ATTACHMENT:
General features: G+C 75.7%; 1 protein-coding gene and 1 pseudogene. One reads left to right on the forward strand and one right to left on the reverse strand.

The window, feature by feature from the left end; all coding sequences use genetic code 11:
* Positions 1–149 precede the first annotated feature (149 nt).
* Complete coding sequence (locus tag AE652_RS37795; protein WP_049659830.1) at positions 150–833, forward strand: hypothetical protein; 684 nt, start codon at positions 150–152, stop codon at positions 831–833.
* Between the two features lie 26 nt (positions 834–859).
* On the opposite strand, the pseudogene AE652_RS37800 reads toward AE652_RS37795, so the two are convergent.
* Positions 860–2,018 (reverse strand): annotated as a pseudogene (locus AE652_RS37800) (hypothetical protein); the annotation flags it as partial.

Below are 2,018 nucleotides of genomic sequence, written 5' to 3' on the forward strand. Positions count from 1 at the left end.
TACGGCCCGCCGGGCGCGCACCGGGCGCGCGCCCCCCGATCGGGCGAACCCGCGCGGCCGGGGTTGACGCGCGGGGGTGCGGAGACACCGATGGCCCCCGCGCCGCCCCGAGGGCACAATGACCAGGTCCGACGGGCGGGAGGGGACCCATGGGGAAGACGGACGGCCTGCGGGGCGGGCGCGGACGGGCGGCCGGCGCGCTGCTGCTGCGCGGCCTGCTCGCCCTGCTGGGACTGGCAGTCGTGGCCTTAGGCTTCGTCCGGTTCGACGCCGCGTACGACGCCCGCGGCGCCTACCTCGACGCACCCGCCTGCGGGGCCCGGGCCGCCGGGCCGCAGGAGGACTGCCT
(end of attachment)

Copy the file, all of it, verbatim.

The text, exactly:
General features: G+C 75.7%; 1 protein-coding gene and 1 pseudogene. One reads left to right on the forward strand and one right to left on the reverse strand.

The window, feature by feature from the left end; all coding sequences use genetic code 11:
* Positions 1–149 precede the first annotated feature (149 nt).
* Complete coding sequence (locus tag AE652_RS37795; protein WP_049659830.1) at positions 150–833, forward strand: hypothetical protein; 684 nt, start codon at positions 150–152, stop codon at positions 831–833.
* Between the two features lie 26 nt (positions 834–859).
* On the opposite strand, the pseudogene AE652_RS37800 reads toward AE652_RS37795, so the two are convergent.
* Positions 860–2,018 (reverse strand): annotated as a pseudogene (locus AE652_RS37800) (hypothetical protein); the annotation flags it as partial.

Below are 2,018 nucleotides of genomic sequence, written 5' to 3' on the forward strand. Positions count from 1 at the left end.
TACGGCCCGCCGGGCGCGCACCGGGCGCGCGCCCCCCGATCGGGCGAACCCGCGCGGCCGGGGTTGACGCGCGGGGGTGCGGAGACACCGATGGCCCCCGCGCCGCCCCGAGGGCACAATGACCAGGTCCGACGGGCGGGAGGGGACCCATGGGGAAGACGGACGGCCTGCGGGGCGGGCGCGGACGGGCGGCCGGCGCGCTGCTGCTGCGCGGCCTGCTCGCCCTGCTGGGACTGGCAGTCGTGGCCTTAGGCTTCGTCCGGTTCGACGCCGCGTACGACGCCCGCGGCGCCTACCTCGACGCACCCGCCTGCGGGGCCCGGGCCGCCGGGCCGCAGGAGGACTGCCT